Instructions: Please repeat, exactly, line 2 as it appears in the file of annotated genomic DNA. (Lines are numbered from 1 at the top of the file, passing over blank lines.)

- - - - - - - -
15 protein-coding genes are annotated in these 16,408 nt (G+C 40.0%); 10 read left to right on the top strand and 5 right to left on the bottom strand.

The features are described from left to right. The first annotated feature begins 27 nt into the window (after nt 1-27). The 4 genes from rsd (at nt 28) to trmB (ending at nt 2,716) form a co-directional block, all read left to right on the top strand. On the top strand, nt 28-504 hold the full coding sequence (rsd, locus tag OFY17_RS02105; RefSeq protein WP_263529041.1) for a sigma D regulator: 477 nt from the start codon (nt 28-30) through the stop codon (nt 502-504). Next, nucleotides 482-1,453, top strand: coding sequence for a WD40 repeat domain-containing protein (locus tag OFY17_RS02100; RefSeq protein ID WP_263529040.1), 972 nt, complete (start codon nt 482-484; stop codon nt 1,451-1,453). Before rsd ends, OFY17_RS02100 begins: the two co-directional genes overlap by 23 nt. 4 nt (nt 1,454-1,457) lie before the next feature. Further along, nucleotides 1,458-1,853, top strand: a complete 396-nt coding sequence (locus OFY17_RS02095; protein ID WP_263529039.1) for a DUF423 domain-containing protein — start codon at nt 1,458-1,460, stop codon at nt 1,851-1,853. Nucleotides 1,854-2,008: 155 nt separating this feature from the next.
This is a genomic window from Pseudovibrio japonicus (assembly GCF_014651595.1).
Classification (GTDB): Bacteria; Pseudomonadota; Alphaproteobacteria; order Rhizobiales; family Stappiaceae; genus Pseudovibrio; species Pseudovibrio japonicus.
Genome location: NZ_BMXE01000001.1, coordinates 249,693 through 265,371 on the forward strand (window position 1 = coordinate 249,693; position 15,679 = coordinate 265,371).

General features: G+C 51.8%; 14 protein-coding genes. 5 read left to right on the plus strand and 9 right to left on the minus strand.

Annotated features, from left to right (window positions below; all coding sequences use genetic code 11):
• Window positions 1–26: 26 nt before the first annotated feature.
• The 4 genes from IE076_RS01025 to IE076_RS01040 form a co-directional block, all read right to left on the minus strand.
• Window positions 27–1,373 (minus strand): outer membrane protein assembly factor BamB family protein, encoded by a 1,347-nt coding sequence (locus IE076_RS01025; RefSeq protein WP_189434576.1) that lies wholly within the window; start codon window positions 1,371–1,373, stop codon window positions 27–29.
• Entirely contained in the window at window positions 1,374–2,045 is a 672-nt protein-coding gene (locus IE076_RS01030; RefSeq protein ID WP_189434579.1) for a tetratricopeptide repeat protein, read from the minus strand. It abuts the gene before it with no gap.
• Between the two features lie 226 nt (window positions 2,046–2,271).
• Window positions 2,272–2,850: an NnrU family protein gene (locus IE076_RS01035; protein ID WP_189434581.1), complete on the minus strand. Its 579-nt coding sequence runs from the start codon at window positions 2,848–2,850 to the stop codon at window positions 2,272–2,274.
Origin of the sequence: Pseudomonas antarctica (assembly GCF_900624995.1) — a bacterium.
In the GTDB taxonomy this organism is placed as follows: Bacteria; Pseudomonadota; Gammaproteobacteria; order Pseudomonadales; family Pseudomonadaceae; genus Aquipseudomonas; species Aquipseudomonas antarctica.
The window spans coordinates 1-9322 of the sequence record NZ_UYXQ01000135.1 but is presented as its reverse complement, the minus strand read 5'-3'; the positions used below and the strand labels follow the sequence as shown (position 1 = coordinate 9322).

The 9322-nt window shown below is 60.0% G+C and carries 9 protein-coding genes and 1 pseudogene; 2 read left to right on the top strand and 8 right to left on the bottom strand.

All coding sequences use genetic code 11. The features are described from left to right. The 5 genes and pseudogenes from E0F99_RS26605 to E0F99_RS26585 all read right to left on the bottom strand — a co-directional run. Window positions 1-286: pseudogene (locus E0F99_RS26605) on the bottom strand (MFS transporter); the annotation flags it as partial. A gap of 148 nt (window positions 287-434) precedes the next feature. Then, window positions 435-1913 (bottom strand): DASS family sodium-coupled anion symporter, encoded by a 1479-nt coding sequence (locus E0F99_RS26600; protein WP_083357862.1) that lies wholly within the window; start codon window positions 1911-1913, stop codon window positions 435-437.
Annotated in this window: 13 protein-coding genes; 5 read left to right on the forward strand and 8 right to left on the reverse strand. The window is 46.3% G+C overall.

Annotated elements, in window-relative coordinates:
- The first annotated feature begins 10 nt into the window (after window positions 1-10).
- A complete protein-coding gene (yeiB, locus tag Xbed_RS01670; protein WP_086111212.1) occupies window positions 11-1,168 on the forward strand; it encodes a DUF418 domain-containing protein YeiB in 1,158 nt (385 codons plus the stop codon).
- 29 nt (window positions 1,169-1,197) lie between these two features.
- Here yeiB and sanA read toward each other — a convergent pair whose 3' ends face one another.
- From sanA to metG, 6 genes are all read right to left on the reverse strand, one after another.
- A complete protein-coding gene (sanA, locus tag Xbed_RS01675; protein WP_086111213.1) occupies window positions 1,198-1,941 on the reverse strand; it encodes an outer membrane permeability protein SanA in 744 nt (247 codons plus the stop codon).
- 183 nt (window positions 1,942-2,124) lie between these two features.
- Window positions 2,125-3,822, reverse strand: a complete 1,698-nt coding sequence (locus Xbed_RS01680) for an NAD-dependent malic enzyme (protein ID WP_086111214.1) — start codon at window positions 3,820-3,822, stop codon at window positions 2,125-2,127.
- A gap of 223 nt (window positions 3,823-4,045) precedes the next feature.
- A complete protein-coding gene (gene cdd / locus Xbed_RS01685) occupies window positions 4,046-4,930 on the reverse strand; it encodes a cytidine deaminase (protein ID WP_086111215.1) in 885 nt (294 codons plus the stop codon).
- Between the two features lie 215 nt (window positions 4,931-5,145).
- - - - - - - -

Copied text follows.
The features are described from left to right. The first annotated feature begins 27 nt into the window (after nt 1-27). The 4 genes from rsd (at nt 28) to trmB (ending at nt 2,716) form a co-directional block, all read left to right on the top strand. On the top strand, nt 28-504 hold the full coding sequence (rsd, locus tag OFY17_RS02105; RefSeq protein WP_263529041.1) for a sigma D regulator: 477 nt from the start codon (nt 28-30) through the stop codon (nt 502-504). Next, nucleotides 482-1,453, top strand: coding sequence for a WD40 repeat domain-containing protein (locus tag OFY17_RS02100; RefSeq protein ID WP_263529040.1), 972 nt, complete (start codon nt 482-484; stop codon nt 1,451-1,453). Before rsd ends, OFY17_RS02100 begins: the two co-directional genes overlap by 23 nt. 4 nt (nt 1,454-1,457) lie before the next feature. Further along, nucleotides 1,458-1,853, top strand: a complete 396-nt coding sequence (locus OFY17_RS02095; protein ID WP_263529039.1) for a DUF423 domain-containing protein — start codon at nt 1,458-1,460, stop codon at nt 1,851-1,853. Nucleotides 1,854-2,008: 155 nt separating this feature from the next.